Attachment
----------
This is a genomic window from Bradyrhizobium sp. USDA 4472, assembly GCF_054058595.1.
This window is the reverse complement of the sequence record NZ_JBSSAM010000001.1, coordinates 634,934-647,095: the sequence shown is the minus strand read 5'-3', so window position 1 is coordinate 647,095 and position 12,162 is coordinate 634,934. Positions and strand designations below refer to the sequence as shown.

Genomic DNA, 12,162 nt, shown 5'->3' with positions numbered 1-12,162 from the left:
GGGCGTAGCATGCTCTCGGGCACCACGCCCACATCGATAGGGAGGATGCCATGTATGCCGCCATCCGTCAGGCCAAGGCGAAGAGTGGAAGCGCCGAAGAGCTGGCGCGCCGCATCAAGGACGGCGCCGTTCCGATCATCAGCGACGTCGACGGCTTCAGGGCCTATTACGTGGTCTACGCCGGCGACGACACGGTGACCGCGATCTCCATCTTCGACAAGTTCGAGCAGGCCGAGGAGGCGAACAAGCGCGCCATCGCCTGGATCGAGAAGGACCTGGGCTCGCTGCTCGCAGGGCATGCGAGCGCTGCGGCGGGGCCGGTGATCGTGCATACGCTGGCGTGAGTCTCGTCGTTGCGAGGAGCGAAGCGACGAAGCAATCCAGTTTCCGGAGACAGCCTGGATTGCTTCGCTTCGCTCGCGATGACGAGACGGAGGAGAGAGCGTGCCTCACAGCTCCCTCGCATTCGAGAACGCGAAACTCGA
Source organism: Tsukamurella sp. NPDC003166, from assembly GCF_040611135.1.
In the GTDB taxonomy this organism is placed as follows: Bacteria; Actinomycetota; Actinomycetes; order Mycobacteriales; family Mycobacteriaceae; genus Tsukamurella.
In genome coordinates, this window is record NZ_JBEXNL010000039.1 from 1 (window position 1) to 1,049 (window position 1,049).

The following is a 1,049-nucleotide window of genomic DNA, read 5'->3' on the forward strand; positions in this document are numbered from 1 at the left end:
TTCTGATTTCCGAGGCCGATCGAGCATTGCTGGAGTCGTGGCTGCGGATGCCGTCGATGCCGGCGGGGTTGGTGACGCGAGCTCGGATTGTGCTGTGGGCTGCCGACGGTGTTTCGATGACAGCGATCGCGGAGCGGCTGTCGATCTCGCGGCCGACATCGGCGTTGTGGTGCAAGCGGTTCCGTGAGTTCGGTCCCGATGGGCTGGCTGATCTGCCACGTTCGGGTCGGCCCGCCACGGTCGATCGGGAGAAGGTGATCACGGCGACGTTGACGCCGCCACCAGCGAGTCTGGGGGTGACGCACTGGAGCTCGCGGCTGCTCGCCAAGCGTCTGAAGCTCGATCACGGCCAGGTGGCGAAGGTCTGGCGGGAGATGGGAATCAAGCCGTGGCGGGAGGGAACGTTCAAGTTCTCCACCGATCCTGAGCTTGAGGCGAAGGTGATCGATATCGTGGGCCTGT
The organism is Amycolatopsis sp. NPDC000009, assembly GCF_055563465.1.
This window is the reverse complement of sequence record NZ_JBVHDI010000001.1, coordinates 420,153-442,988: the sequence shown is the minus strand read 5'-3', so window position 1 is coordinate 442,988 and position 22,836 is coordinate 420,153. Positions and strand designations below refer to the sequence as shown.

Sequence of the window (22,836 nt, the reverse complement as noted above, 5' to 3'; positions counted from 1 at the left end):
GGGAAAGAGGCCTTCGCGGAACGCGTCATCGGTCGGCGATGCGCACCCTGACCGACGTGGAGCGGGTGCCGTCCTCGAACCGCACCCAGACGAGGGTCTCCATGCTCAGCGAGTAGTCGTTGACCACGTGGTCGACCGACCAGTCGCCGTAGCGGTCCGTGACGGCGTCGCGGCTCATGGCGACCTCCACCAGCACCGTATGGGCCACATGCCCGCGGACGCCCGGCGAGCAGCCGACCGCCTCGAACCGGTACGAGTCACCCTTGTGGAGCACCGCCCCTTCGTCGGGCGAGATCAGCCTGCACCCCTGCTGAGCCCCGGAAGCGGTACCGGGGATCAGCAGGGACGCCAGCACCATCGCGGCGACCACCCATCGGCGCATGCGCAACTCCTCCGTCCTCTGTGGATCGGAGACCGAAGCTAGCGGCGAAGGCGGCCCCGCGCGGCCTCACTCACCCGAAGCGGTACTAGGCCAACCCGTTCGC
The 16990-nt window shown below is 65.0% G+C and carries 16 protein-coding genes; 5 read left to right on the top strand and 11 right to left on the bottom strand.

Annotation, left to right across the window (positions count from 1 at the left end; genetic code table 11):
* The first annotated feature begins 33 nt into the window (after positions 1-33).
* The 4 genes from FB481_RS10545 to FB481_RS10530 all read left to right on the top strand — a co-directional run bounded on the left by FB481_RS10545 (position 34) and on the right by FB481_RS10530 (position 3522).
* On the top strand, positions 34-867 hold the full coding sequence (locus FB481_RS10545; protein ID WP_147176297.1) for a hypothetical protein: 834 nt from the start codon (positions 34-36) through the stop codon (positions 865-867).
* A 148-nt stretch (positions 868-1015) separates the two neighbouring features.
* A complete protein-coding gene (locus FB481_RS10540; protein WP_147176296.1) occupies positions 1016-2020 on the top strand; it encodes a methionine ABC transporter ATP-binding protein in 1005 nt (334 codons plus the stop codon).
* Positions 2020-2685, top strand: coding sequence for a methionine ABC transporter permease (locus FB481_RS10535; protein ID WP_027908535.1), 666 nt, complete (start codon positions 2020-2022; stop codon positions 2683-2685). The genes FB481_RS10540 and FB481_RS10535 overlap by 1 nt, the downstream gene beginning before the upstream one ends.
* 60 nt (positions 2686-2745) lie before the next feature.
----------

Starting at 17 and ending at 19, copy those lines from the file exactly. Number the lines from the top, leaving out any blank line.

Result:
* The 4 genes from FB481_RS10545 to FB481_RS10530 all read left to right on the top strand — a co-directional run bounded on the left by FB481_RS10545 (position 34) and on the right by FB481_RS10530 (position 3522).
* On the top strand, positions 34-867 hold the full coding sequence (locus FB481_RS10545; protein ID WP_147176297.1) for a hypothetical protein: 834 nt from the start codon (positions 34-36) through the stop codon (positions 865-867).
* A 148-nt stretch (positions 868-1015) separates the two neighbouring features.